Courtesy diagram

Bill Kallock of Integral Analytics was interviewed by Catherine Hughes—both are members of the Charlotte Energy Committee. The interview has been lightly edited for length and clarity.

Catherine Hughes: How does your heat pump work?

Bill Kallock: Heat pumps are pretty cool. Even air that is below 32 degrees still has a heat content associated with it, so a heat pump just moves that heat from the outside of the house to the inside of the house—not like a fossil-fuel heating system that burns something to produce heat. This movement of heat is actually what a refrigerator does; it takes the heat inside the refrigerator and moves it outside.

CH: Why is there heat inside a refrigerator?

BK: It’s from food and from you opening the door and letting heat in.

CH: The refrigerator just moves heat from inside to outside? The heat pump is like a little refrigerator?

BK: Yup, it’s the same concept. So cold-climate heat pumps are what are being pushed here in Vermont. Heat pumps were big in the 70s because we didn’t have much natural gas, there was a gas shortage and an oil shortage, and people moved to electrification. Heat pumps are three times more efficient than electric resistance baseboards, but back in the 70s when the temperature went below 35 degrees heat pumps would freeze up and kick into backup electric-resistance heat mode. Heat pumps worked really well in mild climates, but in Vermont, where it is below 40 degrees most of the time in the winter, it was the same as electric resistance and was an expensive heat source.

CH: What changed?

BK: In the 90s, Japan did a lot of research and came up with this inverter system that allowed the heat pump to work as a heat pump down to minus 16 degrees F, so it doesn’t go into electric-resistance mode. This makes cold climate heat pumps much more efficient and cheaper than the 70s versions that some folks may recall. We put a lot of faith in this new technology when we put our heat pump in. We have one heat pump for the whole house, and it is our only source of heat. The compressor outside the house captures the ambient heat in the heat transfer fluid. This fluid is pumped inside and runs through the coils in the air handling unit. The fan in the air handling unit pulls the room-temperature air in from the top, passes the air over the hot coils and warm air comes out the bottom.

CH: Enough to heat your whole house?

BK: Yes. Our house is about 2,000 square feet.

CH: Different than a ground-source heat pump?

BK: Yes. It’s the same concept as a ground-source heat pump, which has pipes that go into the ground—and the ground is always about 50 degrees, so it’s a constant temperature, a constant heat source that could be tapped into to bring heat into the house.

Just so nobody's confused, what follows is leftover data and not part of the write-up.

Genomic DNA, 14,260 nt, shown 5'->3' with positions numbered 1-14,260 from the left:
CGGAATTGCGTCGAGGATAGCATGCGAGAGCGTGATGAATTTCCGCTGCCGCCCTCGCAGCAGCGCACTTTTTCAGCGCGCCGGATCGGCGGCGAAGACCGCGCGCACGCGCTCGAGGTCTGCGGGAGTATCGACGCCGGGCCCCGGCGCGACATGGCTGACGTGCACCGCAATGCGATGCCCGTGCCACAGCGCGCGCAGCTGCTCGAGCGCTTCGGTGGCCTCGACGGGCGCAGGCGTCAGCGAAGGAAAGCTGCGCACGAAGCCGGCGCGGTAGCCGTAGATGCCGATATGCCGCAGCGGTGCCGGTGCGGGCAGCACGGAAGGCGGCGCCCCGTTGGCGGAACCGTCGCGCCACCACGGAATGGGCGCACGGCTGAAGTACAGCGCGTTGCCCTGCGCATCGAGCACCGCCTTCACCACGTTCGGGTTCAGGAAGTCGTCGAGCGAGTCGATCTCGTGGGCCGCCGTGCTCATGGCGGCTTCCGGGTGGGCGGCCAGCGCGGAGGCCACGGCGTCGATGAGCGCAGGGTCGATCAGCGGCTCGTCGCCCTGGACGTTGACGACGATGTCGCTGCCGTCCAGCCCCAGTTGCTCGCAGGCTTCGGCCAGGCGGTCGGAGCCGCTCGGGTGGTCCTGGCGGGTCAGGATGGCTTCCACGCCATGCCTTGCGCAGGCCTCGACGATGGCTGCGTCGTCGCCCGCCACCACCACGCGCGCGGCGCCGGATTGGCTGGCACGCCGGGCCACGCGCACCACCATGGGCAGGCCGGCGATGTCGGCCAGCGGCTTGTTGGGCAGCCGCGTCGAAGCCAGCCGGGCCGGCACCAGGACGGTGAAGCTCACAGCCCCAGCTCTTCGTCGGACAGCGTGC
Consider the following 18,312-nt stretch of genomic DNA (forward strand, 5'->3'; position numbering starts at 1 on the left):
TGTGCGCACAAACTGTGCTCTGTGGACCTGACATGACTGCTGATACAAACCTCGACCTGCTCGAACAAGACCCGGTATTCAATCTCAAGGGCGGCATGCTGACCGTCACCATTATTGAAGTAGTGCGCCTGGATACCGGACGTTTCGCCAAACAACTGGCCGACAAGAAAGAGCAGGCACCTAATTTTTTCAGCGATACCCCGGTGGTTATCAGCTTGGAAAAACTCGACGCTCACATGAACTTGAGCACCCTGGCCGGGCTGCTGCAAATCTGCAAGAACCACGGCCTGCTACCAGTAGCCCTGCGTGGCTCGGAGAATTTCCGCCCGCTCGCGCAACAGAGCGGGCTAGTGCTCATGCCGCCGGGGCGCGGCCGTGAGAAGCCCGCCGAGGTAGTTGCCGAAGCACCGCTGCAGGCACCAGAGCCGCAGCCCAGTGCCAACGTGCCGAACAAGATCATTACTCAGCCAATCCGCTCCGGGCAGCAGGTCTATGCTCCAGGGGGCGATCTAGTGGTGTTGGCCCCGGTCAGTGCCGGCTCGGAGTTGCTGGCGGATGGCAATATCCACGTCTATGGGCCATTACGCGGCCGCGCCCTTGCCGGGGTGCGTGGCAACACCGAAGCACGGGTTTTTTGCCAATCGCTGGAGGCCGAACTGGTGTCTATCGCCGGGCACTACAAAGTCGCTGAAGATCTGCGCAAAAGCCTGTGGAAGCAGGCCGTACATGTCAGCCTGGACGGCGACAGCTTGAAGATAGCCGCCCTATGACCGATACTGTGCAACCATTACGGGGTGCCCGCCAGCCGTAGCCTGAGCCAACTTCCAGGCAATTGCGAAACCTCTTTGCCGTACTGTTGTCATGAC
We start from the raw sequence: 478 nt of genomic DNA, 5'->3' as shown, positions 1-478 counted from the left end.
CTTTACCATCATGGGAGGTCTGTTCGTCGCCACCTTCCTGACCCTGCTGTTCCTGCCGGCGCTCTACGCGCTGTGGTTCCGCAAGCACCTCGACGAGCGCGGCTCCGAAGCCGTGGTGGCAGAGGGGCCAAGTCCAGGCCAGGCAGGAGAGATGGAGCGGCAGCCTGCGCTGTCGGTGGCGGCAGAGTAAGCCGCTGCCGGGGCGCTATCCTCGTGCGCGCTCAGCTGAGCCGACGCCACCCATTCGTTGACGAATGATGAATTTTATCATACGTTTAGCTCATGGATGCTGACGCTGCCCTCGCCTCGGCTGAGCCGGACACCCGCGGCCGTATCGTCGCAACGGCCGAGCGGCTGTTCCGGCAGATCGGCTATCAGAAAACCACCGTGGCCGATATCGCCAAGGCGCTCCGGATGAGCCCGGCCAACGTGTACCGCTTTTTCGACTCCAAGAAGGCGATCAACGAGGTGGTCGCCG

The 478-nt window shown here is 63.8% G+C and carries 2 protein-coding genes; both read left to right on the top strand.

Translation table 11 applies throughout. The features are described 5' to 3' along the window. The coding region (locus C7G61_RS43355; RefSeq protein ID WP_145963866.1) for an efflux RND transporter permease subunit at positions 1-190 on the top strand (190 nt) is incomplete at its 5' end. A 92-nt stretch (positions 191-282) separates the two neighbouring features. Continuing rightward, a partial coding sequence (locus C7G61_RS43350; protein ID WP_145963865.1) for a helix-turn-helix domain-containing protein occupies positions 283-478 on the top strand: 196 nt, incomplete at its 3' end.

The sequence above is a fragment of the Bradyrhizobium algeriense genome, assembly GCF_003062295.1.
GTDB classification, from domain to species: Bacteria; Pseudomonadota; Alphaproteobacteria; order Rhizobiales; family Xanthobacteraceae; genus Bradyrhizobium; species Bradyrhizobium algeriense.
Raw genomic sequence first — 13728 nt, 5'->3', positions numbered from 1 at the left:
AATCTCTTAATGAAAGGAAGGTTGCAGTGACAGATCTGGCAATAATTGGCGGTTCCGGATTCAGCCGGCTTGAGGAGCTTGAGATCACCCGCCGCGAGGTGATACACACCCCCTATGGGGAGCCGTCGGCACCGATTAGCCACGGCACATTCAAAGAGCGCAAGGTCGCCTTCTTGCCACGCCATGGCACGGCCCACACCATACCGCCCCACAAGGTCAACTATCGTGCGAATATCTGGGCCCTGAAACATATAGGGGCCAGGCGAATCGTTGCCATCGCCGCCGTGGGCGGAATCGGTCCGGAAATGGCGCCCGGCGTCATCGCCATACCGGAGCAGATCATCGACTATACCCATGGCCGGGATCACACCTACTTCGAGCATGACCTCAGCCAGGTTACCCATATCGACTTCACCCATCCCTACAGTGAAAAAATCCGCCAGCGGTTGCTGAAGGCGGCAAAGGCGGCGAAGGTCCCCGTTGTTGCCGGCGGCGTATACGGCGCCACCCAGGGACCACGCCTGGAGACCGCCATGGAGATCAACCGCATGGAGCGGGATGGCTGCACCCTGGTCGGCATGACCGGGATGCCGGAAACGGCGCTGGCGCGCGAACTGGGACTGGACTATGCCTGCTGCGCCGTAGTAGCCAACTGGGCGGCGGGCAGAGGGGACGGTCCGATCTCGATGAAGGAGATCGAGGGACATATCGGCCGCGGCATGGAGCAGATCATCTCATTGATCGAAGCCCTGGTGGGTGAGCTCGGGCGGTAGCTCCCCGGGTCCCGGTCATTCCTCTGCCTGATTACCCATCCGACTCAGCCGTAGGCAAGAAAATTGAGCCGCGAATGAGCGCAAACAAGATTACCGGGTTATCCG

CH: Don’t you have to build new to do that?

BK: No, you can retrofit—you have to have land, to put the tubes in and drill a well.

CH: Expensive?

BK: That’s the rub. The ground-source heat pump is like $30,000 to $40,000. If you have an existing well you can use, you can reduce the cost by a lot, and there are other things that can make it more cost effective. However, a single air-source heat pump is just $4,000.

CH: Is one more efficient than the other?

BK: Both have similar efficiencies. The ground-source heat pump is more efficient because the heat source is more or less at a constant temperature compared to the outside air.

CH: Ground source or air source?

BK: They both work the same way. Since the heat transfer fluid is hotter with a ground-source heat pump, these units have been able to take part of the heat exchange fluid and put it through a heat exchanger in a hot water tank and make hot water. So you are able to get both hot water and space heating from a ground-source heat pump. Mitsubishi has now come out with a cold-climate air heat source pump that has the same idea.

CH: So that’s the change? The indoor hot water?

BK: Yup. Now with one combination unit you can take outside air and produce both space heat and hot water. Stand-alone heat pump hot water heaters use indoor air to heat your hot water so you end up cooling down your house. So the future is looking bright. We’ve got great air-source heat pumps today, but in the future we’re going to have these air-source heat pumps combined with hot water so you’re going to be able to get both.
In building our house we did all the efficiency that we could possibly do first, then added a small heat pump. In our 2,000 square foot house, we use about 9,000 kWh of electricity a year. The heat pump consumes about 3,000 kWh of that, which costs us about $400 annually. It is important to tighten up your home as much as possible. Incidentally, the Charlotte Energy Committee has provided the Food Shelf at the Congregational Church with weatherization tools like caulk and foam for local residents to use on their own homes.